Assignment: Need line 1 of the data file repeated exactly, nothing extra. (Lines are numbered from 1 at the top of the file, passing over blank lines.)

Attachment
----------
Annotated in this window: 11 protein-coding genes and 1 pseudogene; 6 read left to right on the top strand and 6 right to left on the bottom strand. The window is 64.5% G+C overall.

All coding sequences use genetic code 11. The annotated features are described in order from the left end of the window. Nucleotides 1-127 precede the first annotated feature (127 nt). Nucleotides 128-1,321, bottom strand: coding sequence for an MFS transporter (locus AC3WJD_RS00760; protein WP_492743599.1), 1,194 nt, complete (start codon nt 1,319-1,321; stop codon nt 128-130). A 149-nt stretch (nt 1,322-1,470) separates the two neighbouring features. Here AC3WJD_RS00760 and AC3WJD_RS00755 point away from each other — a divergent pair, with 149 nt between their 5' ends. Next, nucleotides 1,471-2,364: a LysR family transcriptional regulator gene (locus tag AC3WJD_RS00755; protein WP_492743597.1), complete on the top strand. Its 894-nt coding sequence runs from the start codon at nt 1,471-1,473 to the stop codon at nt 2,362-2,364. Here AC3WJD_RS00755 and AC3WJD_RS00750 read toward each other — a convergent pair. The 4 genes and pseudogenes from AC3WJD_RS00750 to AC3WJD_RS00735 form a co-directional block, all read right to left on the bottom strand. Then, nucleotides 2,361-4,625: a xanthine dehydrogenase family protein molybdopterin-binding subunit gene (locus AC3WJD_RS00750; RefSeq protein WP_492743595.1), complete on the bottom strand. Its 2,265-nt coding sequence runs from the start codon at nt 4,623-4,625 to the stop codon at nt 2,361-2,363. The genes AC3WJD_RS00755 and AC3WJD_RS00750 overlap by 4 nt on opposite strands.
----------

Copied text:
Annotated in this window: 11 protein-coding genes and 1 pseudogene; 6 read left to right on the top strand and 6 right to left on the bottom strand. The window is 64.5% G+C overall.